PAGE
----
On January 1st 2017, Connecticut passed into law Public Act 16-78 to replace the international symbol of accessibility with a new, modernized symbol that illustrates a more active and independent wheelchair user. The original international symbol of accessibility “was developed at a different time, when our own ideas as a culture and a society were much more about concentrating on that which held people back, as opposed to that which moves people forward,” said Governor Dannel Malloy, “It was time.”
The law states that the new symbol of access “shall be used for all buildings and structures constructed, substantially renovated, or expanded on or after January 1, 2017”. In addition to the new symbol typically painted on the asphalt or concrete in those reserved stalls, the law also requires a significant update to the accessible above ground signage. The new signage must state the words “reserved parking permit required” and “violators will be fined”. The signs must also have a blue background with white lettering, and show the new international symbol of accessibility. It’s important to note that any alteration or repair to existing signage will also trigger the adoption of the new law.
This new law echoes the efforts of the Accessible Icon Project which is a Boston activist group backing the need for a new logo that illustrates wheelchair users as more active. This new CT law is officially in effect and updated signs and symbols will need to be placed at all new construction sites, and it will also need to be updated and replaced on older construction sites as additions and renovations take place.
When making additions or alterations to your property, these additions and alterations must comply with current ADA regulations and meet proper building codes in all aspects. An “addition” is defined as any expansion, extension, or increase in the gross floor area or height of a building or facility. Alterations include, but are not limited to, remodeling, renovation, rehabilitation, reconstruction, historic restoration, resurfacing of circulation paths or vehicular ways, changes or rearrangement of the structural parts or elements, and changes or rearrangement in the plan configuration of walls and full-height partitions.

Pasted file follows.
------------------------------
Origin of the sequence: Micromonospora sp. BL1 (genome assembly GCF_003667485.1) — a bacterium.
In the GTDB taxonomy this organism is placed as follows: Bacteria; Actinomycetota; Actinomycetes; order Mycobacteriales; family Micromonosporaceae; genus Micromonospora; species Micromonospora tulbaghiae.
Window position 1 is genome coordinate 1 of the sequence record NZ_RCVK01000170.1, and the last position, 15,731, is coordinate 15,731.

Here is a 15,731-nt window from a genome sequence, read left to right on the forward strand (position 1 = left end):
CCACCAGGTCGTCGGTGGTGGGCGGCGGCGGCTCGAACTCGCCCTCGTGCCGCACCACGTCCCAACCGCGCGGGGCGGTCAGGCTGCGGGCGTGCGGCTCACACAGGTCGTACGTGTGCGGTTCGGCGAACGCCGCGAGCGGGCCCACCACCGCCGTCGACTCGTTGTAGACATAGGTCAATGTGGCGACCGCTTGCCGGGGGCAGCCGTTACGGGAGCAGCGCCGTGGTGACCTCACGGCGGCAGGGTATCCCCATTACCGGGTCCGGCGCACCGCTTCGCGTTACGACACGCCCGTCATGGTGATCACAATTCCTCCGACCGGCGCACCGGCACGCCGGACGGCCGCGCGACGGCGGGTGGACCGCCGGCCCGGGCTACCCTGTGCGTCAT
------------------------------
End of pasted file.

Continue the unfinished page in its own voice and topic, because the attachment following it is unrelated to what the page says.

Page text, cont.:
As paving contractors, we are required to bring your property up to code when repainting or sealing your lot. This would include using the new law-mandated international symbol of accessibility, but there are also other ADA requirements to meet like;
- Each addition to an existing building must comply with requirements for new construction.
- Each addition that affects the usability of, or access to an area serving a primary function must comply.
- When existing spaces are altered, each altered element needs to comply.
- When elements or spaces are altered, but the path to the altered element is not changed, an accessible route is not required.
According to a state building code interpretation: when the code uses terms such as “substantially renovated” or “substantially rehabilitated” it is meant to describe work that not only replaces previously existing structural elements, wall and ceiling finishes, flooring, doors, windows and perhaps cabinetry, but also rearranges walls and partitions to reconfigure existing spaces. Essentially, ANY alteration to your building will trigger the code, including alterations to your existing parking lot.
So, what does this all mean? Well, for starters it means that any alterations to your parking lot, including a re-painting of the lines, a sealcoating treatment, or parking addition project will require you to update to the new symbol, as well as update your signage to be within compliance. Secondly, this means that it is important to make sure that your paving contractor is well-versed in up-to-date ADA regulations and understands not only what these new requirements are, but also when they need to be enforced. If your parking lot is not up to code, this can result in ADA lawsuits.
When considering an addition, renovation, or alteration to your CT parking lot, make sure that you are hiring ADA compliant paving contractors who are aware of the new symbol of access, signage requirements, and all other current ADA regulations. Hiring a contractor whose knowledge on ADA compliance is out of date could lead to fines, lawsuits, and wasted money (damages and having to do the job twice). Contact EastCoat Pavement Services today for your free consultation, and feel confident in our up-to-date training and knowledge.